~ Parliament meets on quartermaster Thursday ~
PHILIPSBURG–Chairperson of Parliament Sarah Wescot-Williams said on Monday that St. Maarten should seriously re-examine its relationship within the Dutch Kingdom.
She conveyed her sentiments to her coalition partners recently. Her position comes in the wake of the Dutch Council of Ministers’ decision to appoint recently-resigned Dutch Tax Office Director-General and former Commander of the Royal Dutch Marechaussees Hans Leijtens as quartermaster for St. Maarten’s Integrity Chamber.
Prime Minister William Marlin had said earlier that the appointment had not been communicated to St. Maarten and Wescot-Williams said Monday that it had been done in total disregard of St. Maarten’s autonomy within the Kingdom.
“We need to sit and look at where we are, as far as the relationship with St. Maarten in the Dutch Kingdom is concerned, and, with the people, decide if this is conducive to our further development,” Wescot-Williams told reporters at a press conference at the Parliament Building.
“It’s not to jump on a high horse, but we need to sit as St. Maarten and reflect, because today it’s the quartermaster and dispute regulation [and tomorrow it will be another issue – Ed.]. If you see how the dispute regulation is handled … I don’t see it coming in the near future. It will be a back and forth. If I look at appointment of the quartermaster – it’s the same thing there.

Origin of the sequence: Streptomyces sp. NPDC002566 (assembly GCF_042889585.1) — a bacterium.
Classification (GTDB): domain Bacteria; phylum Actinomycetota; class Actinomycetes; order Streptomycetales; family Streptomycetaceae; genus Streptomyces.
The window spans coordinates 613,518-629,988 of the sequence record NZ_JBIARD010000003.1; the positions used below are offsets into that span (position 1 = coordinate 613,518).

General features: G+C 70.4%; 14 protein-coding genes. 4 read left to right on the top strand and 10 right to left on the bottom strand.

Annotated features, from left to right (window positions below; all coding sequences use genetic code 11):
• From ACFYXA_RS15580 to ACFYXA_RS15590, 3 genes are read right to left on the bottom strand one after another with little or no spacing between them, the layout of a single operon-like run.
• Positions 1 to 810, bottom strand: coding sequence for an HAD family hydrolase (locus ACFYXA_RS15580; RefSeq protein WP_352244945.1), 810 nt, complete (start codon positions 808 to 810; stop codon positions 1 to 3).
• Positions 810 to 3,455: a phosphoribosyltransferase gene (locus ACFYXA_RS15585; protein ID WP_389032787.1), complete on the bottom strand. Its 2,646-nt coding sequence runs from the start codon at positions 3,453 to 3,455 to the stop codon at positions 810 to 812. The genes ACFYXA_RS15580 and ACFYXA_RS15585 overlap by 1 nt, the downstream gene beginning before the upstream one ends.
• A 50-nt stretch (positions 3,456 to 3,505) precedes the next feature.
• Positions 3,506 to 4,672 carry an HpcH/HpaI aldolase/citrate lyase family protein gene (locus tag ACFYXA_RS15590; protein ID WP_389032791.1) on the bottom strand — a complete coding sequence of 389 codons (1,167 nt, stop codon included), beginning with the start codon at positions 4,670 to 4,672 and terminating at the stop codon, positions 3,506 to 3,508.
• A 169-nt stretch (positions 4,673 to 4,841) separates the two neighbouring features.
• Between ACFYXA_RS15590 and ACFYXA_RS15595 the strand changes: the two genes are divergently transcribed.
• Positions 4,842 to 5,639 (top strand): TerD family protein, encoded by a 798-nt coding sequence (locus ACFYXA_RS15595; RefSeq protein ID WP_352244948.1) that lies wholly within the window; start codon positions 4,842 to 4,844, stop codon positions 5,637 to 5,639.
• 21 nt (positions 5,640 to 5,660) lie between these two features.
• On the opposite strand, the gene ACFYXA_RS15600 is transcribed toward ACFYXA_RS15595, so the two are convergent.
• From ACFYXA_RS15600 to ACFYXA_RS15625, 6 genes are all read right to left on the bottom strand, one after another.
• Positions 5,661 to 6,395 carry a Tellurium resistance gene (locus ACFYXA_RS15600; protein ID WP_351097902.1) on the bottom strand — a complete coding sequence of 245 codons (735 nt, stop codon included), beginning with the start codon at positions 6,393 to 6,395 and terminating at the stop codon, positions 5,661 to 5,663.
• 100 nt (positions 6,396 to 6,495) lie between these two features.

“The St. Maarten Government and Parliament and the people of St. Maarten have too many critical issues that we need to sit and analyse and decide where we are going with them. Having a back-and-forth with the Dutch government – I don’t think that we have the time and the energy to engage in this time after time again. We need to evaluate [the situation – Ed.] under the current setup.”
She said the appointment disregarded St. Maarten’s autonomy and had been done in an ad hoc manner “because it is convenient for the Dutch Government and the Dutch Minister. We cannot continue this way. In my opinion, we cannot continue this way.”
Given the current concerns, Wescot-Williams has requested that a meeting of Parliament be convened to debate the controversial appointment this Thursday, January 26. Prime Minister Marlin has been invited to Parliament for the discussion on the matter (see related story).
Dutch Minister of Home Affairs and Kingdom Relations Ronald Plasterk said last Friday that he is keeping St. Maarten to the protocol signed in May 2015 to establish an Integrity Chamber for the island, as it is in the best interest of the people of St. Maarten. Plasterk was not deterred by Marlin’s remarks that the local Government had not been officially informed of the Dutch Council of Ministers’ decision.
Touching on the matter of the dispute regulation, Wescot-Williams said such a body is needed to discuss issues such as the appointment of the quartermaster. She said currently there is nowhere in the Kingdom to which partners can take their disputes about Kingdom matters.